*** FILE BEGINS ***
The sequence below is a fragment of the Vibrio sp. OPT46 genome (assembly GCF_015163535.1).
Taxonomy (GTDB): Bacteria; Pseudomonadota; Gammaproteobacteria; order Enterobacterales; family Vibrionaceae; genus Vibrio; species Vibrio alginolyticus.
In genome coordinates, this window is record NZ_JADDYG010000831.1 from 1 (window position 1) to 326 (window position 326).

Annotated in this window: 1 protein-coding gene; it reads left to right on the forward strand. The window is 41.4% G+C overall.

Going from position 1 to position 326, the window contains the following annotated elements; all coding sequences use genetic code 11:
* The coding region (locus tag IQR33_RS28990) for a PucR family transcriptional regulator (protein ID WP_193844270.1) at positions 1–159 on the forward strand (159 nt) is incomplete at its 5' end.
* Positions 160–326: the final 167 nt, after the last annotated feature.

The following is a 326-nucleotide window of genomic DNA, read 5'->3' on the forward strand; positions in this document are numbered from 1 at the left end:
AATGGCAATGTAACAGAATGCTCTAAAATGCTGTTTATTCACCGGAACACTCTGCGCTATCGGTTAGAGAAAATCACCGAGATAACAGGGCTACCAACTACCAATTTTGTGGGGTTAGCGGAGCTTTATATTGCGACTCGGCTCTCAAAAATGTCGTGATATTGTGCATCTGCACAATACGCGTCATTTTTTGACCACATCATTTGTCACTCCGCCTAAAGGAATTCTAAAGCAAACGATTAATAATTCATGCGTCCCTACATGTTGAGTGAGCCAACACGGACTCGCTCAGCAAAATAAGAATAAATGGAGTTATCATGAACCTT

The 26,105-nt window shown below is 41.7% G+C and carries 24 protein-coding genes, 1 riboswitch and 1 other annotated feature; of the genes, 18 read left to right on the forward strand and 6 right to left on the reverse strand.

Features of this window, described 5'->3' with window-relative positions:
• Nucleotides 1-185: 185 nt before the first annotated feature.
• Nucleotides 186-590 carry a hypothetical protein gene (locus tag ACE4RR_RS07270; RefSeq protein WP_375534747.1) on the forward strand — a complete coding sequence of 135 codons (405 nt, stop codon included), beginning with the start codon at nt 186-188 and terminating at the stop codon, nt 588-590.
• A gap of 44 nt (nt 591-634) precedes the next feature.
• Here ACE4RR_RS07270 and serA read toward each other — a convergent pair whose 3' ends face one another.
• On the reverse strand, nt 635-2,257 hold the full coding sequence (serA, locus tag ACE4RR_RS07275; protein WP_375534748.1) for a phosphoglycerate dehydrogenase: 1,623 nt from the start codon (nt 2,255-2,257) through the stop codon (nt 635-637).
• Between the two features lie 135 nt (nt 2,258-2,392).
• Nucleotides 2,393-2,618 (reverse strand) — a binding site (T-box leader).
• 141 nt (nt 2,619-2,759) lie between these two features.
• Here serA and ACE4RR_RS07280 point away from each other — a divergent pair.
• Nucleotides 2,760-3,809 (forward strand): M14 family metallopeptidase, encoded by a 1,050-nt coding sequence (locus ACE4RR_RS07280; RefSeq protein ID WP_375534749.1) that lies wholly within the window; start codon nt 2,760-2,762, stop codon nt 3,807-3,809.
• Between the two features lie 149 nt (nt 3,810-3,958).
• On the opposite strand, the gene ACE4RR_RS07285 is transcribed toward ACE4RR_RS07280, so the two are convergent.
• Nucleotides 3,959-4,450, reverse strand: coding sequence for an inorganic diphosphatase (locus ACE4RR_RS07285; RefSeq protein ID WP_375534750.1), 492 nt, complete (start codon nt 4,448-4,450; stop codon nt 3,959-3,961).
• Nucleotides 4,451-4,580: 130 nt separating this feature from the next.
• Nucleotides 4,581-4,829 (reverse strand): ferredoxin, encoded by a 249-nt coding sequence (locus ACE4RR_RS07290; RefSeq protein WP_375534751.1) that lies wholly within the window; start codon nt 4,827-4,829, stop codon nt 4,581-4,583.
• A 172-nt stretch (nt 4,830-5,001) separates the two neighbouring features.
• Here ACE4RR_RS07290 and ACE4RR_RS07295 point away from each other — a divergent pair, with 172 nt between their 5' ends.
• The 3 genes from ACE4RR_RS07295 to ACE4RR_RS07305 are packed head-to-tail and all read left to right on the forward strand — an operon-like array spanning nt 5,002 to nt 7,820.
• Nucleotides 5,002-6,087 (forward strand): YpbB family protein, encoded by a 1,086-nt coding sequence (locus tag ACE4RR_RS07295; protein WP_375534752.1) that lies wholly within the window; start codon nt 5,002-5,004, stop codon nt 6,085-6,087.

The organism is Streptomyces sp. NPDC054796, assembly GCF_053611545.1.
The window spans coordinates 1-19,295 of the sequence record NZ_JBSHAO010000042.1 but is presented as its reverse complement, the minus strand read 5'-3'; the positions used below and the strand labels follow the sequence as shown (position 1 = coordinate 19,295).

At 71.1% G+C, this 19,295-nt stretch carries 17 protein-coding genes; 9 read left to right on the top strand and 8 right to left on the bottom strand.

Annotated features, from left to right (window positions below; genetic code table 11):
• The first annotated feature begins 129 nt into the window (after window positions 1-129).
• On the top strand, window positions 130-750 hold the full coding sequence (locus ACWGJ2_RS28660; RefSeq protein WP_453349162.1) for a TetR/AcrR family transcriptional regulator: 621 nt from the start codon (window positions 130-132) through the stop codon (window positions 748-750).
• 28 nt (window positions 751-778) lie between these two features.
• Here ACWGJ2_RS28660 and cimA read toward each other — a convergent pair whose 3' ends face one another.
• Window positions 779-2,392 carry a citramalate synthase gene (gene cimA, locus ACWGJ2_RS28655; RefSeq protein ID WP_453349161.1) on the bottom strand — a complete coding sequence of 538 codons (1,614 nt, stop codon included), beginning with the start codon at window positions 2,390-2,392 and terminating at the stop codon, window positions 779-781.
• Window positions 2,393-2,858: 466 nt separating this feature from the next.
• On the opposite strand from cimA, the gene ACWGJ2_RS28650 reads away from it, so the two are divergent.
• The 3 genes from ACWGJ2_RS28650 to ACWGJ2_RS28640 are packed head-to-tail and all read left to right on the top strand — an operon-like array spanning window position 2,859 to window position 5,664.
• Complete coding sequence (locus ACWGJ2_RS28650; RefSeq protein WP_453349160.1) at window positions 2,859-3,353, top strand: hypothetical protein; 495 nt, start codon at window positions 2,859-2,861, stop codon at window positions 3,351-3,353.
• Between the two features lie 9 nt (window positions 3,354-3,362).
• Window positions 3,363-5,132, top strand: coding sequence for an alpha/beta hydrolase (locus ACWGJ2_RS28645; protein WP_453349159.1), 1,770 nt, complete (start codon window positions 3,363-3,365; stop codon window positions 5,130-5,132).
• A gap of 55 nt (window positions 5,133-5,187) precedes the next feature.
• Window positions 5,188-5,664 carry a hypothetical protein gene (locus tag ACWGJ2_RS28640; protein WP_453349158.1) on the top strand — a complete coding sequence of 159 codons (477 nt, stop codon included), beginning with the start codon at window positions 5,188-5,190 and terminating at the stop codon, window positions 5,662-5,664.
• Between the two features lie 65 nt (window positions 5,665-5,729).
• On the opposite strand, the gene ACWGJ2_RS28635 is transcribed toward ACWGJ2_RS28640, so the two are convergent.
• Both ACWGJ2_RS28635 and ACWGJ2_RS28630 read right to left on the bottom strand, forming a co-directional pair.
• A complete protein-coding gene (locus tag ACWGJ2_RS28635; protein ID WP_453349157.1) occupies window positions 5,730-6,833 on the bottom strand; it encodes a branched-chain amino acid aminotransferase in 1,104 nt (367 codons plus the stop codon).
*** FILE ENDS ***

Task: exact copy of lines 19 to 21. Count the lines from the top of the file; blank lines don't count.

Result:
• 141 nt (nt 2,619-2,759) lie between these two features.
• Here serA and ACE4RR_RS07280 point away from each other — a divergent pair.
• Nucleotides 2,760-3,809 (forward strand): M14 family metallopeptidase, encoded by a 1,050-nt coding sequence (locus ACE4RR_RS07280; RefSeq protein ID WP_375534749.1) that lies wholly within the window; start codon nt 2,760-2,762, stop codon nt 3,807-3,809.